Last July, here at the RSA, I spoke at a conference to discuss Conservative Social Action. This is an initiative to encourage Tory MPs and parliamentary candidates to establish social action projects – charities or social enterprises – in their constituencies.
At the conference and in various written pieces I applauded the initiative. For years I tried without success to get Labour leaders and officials to see that the change model of political parties was bust. Young people in particular weren’t interested in the idea that change came only from electing people to make decisions on their behalf. Instead, I argued, local political parties needed to be change agents themselves, making things happen in their own communities which symbolised the kind of progress they wanted to make in the council or at Westminster. It was a poignant for me to see an idea I had failed to get established in my own party being taken up by the Tories.
So it was sobering to read this piece in the Times on Saturday. It’s not for me to comment on the individuals named in the article, but the fact that Conservative Central Office could apparently only cite five projects out of the 150 claimed doesn’t sound good.
If it is true that the Conservatives’ hopes for a different type of political activism haven’t been fulfilled, what does this tell us? Perhaps the Conservatives have just been guilty of over-selling what can be achieved in a couple of years. With a General Election in the offing the social action projects may have been relegated in importance. The question then is whether the Tories will continue to push the idea after May 6th.
A more depressing conclusion would be that the ethos and image of political parties is simply not reconcilable with that of grassroots charitable endeavour. Maybe my colleagues in the Labour Party were right to ignore my call for a new model. Against this pessimism, I know several MPs of various parties who have played an important role in establishing and developing local third sector activities.
As long as our democracy relies on political parties it is in all our interests that they are reasonably strong organisations which attract talented and energetic people. This will only happen if they are organisations that make change happen, not simply ones that tell us to vote for other people to make decisions.
Perhaps after the election we can invite the Conservative social action team back and ask them what lessons they have learnt from the faltering attempt to make their party symbolise David Cameron’s big society.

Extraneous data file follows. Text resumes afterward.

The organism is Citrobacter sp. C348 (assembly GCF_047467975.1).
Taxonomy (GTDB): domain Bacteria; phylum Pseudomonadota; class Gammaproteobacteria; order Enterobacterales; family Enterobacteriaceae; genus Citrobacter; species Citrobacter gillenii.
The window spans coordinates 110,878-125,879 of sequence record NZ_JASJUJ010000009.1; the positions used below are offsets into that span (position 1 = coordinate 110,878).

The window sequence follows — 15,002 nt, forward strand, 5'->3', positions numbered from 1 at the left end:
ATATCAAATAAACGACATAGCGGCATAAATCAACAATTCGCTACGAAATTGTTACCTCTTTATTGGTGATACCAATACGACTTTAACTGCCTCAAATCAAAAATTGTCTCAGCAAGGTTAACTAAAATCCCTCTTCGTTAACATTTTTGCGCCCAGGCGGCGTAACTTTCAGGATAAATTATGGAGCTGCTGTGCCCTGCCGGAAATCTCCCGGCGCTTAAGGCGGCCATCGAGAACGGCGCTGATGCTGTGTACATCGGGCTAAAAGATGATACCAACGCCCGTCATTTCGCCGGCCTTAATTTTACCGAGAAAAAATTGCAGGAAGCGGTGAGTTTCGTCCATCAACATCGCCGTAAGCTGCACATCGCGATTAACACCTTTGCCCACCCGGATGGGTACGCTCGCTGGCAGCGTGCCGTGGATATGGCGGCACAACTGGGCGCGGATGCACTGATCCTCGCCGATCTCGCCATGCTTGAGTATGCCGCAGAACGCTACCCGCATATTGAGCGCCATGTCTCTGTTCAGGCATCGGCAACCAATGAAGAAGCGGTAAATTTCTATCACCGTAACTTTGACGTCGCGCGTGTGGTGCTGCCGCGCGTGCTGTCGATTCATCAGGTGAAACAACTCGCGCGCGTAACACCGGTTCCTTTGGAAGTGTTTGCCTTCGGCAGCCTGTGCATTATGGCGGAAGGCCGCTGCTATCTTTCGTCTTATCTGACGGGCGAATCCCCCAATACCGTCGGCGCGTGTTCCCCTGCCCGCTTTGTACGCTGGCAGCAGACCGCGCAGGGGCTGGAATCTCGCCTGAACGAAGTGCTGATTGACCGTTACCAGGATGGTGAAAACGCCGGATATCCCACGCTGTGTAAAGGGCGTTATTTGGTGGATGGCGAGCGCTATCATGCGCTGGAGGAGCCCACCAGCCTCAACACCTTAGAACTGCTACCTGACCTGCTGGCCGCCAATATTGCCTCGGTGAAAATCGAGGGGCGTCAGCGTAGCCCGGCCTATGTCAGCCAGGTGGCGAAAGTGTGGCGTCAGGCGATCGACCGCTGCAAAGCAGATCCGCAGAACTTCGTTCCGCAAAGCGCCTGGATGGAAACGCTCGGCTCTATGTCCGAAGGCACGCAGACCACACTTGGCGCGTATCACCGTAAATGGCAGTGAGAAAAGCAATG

A recently submitted comment on an old post, makes a valid point. It’s in response to my repetitive and transparently self-serving requests for evidence that people read this blog:
‘Matthew, ten people want you to keep on blogging. Please employ a cost-benefit analysis. R’
The comment (leading me immediately to suspect anyone whose name begins with the letter ‘R’) panders both to my unquenchable thirst for self-deprecation and encourages me to spend less time posting. (See what you’ve done, ‘R’ – bet you feel pretty low now?)
Fortunately, I can kill two birds with one stone. Towards the back end of last year, The Times ran a couple of articles by me in their ’4th plinth’ (as I call it) commentary slot. I also got invited to some great breakfasts to coincide with the publication of the newspaper’s Eureka supplement. At last, I thought, my ambition to be a regular columnist is about to be fulfilled. Sadly, the new dawn turned out to be a flash in the pan. Since then, I’ve sent in loads of ideas, and even a couple of full columns, with no joy.
So, human nature being what it is, you would expect me to read The Times comment pages with a jaundiced eye – ‘how can they reject me and print this rubbish?’ But I am bigger than that, oh yes, and being big is made very easy today when there are four brilliant pieces:
Duncan Bannatyne, urging British entrepreneurs to invest in Haiti;
Richard Kemp, on why we should feel positive and determined in the face of bin Laden’s latest claims;
David Aaronovitch, writing about the Edlington case with his usual mixture of common sense and scathing wit; and
Rachel Sylvester on Chilcot, making me feel (a little) better about my old boss. (Accompanied, for balance, by a clever and cruel cartoon.)
The fact is I could write articles till the cows came home, made themselves a light supper and settled back to watch Newsnight (or should that be ‘Moosnight’?) and still not match any of these.
I guess I’ll have to stick to the quality-assurance-free zone that is my blog. Sorry ‘R’!
I used to take great pride in posting a blog every day. But now I seem to fail at least once a week. It isn’t a loss of enthusiasm; merely that my diary has become a voracious beast from which I can neither run nor hide. I’ve also been tardy in responding to comments even though I am always rather touched that people take the time to respond to my ramblings.
In a desperate attempt to fight back I have written a piece for today’s Times which should relieve at least some of the pressure by discouraging any speaking invite for a public sector conference.
I am writing this at Heathrow on my way to give a lecture in Northern Ireland.
My long term reader (sorry mum, we really must book up a drink after work soon) may remember my enthusiasm for cultural theory and its four paradigms of social change; the egalitarian, the individualistic, the hierarchical and fatalist.
A few months ago, after a conversation with RSA Trustee Lord Richard Best, I foolishly asserted that I could use cultural theory as a useful way of thinking about the continuing problem of social segregation in Northern Ireland.